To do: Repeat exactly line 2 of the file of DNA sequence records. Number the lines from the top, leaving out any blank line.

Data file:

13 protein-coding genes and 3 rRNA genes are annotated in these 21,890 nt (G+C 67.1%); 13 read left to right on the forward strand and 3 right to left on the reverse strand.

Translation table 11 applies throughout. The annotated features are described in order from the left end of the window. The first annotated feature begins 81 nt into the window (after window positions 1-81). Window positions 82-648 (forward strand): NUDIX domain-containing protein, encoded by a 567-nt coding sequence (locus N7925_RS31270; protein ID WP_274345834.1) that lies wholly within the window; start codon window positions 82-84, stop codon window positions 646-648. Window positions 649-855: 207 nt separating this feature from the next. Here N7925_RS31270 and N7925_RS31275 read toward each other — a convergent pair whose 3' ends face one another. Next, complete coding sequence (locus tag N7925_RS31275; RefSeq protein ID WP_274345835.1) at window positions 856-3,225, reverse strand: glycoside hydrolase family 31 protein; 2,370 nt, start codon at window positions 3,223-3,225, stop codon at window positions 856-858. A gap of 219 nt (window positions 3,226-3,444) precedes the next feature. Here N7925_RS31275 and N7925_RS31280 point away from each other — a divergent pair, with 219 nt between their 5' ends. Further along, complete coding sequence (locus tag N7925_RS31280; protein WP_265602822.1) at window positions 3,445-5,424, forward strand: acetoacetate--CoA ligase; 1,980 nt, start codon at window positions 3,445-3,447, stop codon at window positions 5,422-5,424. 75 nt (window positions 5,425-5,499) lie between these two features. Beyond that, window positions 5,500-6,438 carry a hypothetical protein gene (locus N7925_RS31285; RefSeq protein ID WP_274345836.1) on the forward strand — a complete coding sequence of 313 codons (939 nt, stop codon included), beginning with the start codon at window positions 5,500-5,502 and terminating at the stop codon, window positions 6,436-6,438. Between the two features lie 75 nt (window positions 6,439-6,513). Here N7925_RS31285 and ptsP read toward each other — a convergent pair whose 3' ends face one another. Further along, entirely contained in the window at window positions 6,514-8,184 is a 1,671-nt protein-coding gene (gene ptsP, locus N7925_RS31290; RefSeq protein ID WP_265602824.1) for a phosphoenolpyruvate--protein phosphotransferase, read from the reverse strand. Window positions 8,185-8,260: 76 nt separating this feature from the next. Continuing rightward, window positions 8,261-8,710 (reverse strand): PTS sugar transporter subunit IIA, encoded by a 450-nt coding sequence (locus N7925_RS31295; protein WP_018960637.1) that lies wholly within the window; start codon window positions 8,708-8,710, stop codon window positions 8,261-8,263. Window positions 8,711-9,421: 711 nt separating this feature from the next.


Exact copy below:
Translation table 11 applies throughout. The annotated features are described in order from the left end of the window. The first annotated feature begins 81 nt into the window (after window positions 1-81). Window positions 82-648 (forward strand): NUDIX domain-containing protein, encoded by a 567-nt coding sequence (locus N7925_RS31270; protein ID WP_274345834.1) that lies wholly within the window; start codon window positions 82-84, stop codon window positions 646-648. Window positions 649-855: 207 nt separating this feature from the next. Here N7925_RS31270 and N7925_RS31275 read toward each other — a convergent pair whose 3' ends face one another. Next, complete coding sequence (locus tag N7925_RS31275; RefSeq protein ID WP_274345835.1) at window positions 856-3,225, reverse strand: glycoside hydrolase family 31 protein; 2,370 nt, start codon at window positions 3,223-3,225, stop codon at window positions 856-858. A gap of 219 nt (window positions 3,226-3,444) precedes the next feature. Here N7925_RS31275 and N7925_RS31280 point away from each other — a divergent pair, with 219 nt between their 5' ends. Further along, complete coding sequence (locus tag N7925_RS31280; protein WP_265602822.1) at window positions 3,445-5,424, forward strand: acetoacetate--CoA ligase; 1,980 nt, start codon at window positions 3,445-3,447, stop codon at window positions 5,422-5,424. 75 nt (window positions 5,425-5,499) lie between these two features. Beyond that, window positions 5,500-6,438 carry a hypothetical protein gene (locus N7925_RS31285; RefSeq protein ID WP_274345836.1) on the forward strand — a complete coding sequence of 313 codons (939 nt, stop codon included), beginning with the start codon at window positions 5,500-5,502 and terminating at the stop codon, window positions 6,436-6,438. Between the two features lie 75 nt (window positions 6,439-6,513). Here N7925_RS31285 and ptsP read toward each other — a convergent pair whose 3' ends face one another. Further along, entirely contained in the window at window positions 6,514-8,184 is a 1,671-nt protein-coding gene (gene ptsP, locus N7925_RS31290; RefSeq protein ID WP_265602824.1) for a phosphoenolpyruvate--protein phosphotransferase, read from the reverse strand. Window positions 8,185-8,260: 76 nt separating this feature from the next. Continuing rightward, window positions 8,261-8,710 (reverse strand): PTS sugar transporter subunit IIA, encoded by a 450-nt coding sequence (locus N7925_RS31295; protein WP_018960637.1) that lies wholly within the window; start codon window positions 8,708-8,710, stop codon window positions 8,261-8,263. Window positions 8,711-9,421: 711 nt separating this feature from the next.